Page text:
Did you know that currently we have more than 100 digitized books available for you to read? You can find them in the Books Section.
For the complete list of tips, see PEP-Web Tips on the PEP-Web support page.
Meyers, H. (1994). Discussion. J. Clin. Psychoanal., 3(2):214-220.
(1994). Journal of Clinical Psychoanalysis, 3(2):214-220
Helen Meyers, M.D.
It is a new experience to be discussing only the second half of a presentation, and I feel at some disadvantage in not having heard Dr. Milrod's discussion of the first half. But I do have some familiarity with Dr. Milrod's thinking, having discussed his fine paper on the ego ideal some years back, and, of course, I did read both parts of Dr. Hoffman's paper.
I was very pleased with Dr. Hoffman's paper because it is such an important subject and it is so full of thought and clinical material, so well written, and clearly organized. Also, it isn't often that one has the opportunity to hear the result of three years of deliberation by so many thoughtful analysts, putting their heads and experience together, presented in such an integrated, yet selective and detailed way. I am pleased that so many issues were addressed and serious questions raised, questions which might not have been raised before, such as about the importance of preoedipal factors, male — female differences and equalities, multiple functions of masochism such as its “appeal function,” the loving as well as punitive functions of the superego, and the formation of the superego, from various identifications plus other sources. While some of this is not new to some of us, it is refreshing and reassuring to have these issues seriously discussed and clinically documented. Unfortunately, I will be able to touch only on some of the issues and, I fear, this only briefly and superficially.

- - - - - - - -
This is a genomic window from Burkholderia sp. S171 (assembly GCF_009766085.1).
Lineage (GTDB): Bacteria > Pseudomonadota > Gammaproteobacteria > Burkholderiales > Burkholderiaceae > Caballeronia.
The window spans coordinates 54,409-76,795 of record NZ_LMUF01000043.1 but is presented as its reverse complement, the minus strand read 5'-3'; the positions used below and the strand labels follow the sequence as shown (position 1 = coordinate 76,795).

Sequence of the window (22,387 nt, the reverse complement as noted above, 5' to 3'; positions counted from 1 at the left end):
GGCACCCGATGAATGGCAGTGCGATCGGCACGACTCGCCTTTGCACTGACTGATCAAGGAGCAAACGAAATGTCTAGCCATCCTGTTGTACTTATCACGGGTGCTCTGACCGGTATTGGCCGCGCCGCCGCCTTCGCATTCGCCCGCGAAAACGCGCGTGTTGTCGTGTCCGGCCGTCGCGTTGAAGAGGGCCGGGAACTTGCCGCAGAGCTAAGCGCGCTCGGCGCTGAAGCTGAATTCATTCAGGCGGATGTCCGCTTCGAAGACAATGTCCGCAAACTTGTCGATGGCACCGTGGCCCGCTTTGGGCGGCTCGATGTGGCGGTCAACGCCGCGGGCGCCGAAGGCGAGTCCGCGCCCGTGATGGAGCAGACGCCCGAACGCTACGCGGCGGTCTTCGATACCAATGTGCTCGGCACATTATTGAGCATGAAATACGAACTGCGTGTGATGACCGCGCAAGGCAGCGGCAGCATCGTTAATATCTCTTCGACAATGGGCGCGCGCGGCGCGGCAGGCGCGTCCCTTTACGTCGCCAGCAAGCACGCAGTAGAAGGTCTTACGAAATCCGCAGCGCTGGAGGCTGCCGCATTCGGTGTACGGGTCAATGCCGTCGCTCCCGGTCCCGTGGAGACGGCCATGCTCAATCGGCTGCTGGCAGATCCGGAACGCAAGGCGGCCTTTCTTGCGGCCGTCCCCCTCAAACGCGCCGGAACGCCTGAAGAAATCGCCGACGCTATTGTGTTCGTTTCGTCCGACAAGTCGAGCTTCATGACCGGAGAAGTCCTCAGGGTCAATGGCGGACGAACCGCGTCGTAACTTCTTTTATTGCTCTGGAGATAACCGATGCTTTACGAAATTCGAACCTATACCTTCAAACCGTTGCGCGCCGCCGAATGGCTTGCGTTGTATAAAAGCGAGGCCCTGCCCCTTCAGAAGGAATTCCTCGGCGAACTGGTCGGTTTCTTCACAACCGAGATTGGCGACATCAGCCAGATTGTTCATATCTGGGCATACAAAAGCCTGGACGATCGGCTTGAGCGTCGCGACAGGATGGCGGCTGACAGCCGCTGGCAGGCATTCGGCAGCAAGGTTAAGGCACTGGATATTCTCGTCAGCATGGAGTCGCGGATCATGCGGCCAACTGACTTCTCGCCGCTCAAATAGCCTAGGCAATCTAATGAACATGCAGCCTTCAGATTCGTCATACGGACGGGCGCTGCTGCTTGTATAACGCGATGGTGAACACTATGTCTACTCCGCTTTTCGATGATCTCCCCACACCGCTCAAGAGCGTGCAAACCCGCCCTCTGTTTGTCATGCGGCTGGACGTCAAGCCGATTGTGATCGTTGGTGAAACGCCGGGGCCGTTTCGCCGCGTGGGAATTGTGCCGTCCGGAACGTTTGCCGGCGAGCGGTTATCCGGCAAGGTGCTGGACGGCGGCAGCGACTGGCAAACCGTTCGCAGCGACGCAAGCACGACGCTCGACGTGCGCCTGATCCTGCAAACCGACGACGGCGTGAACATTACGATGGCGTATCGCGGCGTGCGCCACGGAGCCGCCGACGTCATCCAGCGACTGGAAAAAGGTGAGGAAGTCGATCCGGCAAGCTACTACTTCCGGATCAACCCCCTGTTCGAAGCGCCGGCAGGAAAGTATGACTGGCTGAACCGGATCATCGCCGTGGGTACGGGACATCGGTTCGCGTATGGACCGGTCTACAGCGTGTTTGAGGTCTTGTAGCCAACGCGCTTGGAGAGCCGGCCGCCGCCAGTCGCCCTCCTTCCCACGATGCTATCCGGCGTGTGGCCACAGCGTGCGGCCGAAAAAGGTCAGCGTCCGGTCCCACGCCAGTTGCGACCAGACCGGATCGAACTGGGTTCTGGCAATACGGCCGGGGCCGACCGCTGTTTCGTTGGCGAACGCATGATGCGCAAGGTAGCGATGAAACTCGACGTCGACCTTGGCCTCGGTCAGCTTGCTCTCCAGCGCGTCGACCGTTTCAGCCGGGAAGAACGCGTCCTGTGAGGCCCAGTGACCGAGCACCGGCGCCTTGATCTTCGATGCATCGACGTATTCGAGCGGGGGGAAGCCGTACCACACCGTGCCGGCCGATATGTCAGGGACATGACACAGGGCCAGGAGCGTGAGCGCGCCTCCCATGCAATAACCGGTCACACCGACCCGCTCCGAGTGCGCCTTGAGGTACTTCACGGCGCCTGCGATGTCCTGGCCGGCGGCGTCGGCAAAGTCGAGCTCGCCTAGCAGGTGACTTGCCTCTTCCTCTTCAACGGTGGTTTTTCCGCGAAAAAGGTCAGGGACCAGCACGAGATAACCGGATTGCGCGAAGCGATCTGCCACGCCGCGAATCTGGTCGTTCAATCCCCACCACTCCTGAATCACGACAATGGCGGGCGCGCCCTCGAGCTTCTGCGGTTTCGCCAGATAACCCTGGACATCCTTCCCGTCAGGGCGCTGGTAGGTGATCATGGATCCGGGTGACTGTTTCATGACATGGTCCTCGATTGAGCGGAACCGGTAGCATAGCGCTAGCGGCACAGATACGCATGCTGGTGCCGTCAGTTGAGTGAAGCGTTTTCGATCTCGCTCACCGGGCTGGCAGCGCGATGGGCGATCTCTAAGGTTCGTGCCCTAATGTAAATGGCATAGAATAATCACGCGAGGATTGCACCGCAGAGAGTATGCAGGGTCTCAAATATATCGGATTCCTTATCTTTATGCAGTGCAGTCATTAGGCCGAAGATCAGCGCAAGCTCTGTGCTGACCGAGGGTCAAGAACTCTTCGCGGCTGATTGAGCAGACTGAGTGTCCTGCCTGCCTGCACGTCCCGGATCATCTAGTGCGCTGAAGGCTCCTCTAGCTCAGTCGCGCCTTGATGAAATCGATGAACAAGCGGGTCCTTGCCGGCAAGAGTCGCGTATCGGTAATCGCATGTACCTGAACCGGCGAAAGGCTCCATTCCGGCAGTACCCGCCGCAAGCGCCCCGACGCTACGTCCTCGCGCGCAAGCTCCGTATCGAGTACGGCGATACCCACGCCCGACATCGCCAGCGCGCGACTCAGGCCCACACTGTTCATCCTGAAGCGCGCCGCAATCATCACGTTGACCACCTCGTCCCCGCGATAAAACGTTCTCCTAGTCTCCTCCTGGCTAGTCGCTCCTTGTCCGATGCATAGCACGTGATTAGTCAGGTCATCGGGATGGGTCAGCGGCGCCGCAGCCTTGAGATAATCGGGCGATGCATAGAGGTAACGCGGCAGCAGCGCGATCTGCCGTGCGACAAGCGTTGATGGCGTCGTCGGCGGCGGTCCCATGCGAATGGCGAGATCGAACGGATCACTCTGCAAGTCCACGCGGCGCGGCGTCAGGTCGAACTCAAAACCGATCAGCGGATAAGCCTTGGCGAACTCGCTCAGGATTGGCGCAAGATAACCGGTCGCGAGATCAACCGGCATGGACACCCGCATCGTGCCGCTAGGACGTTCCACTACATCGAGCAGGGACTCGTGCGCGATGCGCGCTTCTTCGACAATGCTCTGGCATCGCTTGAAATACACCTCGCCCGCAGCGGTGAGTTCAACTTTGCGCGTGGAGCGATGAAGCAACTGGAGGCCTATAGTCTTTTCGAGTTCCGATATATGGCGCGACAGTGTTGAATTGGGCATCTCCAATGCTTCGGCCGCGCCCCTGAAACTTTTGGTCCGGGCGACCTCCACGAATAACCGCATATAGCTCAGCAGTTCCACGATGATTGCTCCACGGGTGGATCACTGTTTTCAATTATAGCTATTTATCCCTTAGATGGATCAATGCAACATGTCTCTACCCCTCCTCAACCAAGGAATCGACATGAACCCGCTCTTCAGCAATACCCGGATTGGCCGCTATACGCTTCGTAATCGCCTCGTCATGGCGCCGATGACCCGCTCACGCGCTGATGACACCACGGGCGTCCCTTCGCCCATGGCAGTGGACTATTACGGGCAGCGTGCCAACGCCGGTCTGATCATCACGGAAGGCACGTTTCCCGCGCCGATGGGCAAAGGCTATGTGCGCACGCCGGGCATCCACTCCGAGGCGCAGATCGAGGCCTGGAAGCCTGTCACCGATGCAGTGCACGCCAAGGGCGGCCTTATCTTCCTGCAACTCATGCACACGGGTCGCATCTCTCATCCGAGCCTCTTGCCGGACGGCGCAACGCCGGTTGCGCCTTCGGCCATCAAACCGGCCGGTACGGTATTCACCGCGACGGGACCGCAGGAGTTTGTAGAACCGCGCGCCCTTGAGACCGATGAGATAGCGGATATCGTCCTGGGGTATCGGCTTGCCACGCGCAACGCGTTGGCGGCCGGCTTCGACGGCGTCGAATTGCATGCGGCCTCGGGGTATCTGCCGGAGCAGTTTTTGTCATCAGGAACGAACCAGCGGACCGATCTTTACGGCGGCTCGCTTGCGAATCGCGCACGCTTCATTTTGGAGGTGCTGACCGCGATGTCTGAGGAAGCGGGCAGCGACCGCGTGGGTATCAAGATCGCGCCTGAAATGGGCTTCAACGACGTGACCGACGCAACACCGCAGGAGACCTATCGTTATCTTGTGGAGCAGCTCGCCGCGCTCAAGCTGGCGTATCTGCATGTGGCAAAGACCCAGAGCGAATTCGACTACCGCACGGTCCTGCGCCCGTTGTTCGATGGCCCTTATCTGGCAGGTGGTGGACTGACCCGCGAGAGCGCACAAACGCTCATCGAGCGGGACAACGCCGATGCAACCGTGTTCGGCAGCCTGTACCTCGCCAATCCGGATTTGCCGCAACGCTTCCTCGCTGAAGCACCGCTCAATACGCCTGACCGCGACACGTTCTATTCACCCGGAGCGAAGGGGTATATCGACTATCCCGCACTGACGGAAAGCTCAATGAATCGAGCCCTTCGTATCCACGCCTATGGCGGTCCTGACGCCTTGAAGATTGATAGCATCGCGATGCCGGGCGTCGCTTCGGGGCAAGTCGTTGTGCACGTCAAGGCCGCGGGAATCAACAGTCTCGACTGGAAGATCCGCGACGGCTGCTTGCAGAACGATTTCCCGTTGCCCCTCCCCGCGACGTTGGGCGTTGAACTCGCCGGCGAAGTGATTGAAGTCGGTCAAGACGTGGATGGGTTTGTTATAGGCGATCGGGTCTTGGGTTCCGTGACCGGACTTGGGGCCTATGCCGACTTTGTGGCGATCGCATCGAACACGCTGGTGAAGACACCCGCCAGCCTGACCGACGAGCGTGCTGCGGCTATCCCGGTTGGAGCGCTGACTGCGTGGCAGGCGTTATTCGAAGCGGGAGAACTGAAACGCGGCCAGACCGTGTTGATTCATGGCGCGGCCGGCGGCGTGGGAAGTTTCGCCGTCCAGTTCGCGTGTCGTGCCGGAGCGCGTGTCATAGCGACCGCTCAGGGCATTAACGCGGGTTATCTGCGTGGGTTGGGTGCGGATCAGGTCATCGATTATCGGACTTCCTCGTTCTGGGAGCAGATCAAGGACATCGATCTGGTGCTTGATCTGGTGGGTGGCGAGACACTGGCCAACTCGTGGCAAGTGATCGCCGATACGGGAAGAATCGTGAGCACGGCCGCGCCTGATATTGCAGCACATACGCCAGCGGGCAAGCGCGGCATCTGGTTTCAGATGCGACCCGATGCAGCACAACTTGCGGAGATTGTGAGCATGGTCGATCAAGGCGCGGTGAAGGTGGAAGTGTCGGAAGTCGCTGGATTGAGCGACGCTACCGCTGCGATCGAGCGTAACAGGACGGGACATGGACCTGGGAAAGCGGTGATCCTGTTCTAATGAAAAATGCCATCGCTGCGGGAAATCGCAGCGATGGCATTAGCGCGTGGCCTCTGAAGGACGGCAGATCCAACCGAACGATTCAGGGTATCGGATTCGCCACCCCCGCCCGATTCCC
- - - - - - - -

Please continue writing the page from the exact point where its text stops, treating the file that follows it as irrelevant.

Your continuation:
I agree with the Study Group that clinically one cannot distinguish superego analysis from defense analysis of other aspects of conflict, unless superego demands are themselves defended against. Furthermore, I believe, with Paul Gray, that the therapeutic action lies in the analysis of superego issues as part of resistance and character analysis, not in Strachey's transmuting internalization (Kohut's term) of the analyst's more benign superego.
[This is a summary or excerpt from the full text of the book or article. The full text of the document is available to subscribers.]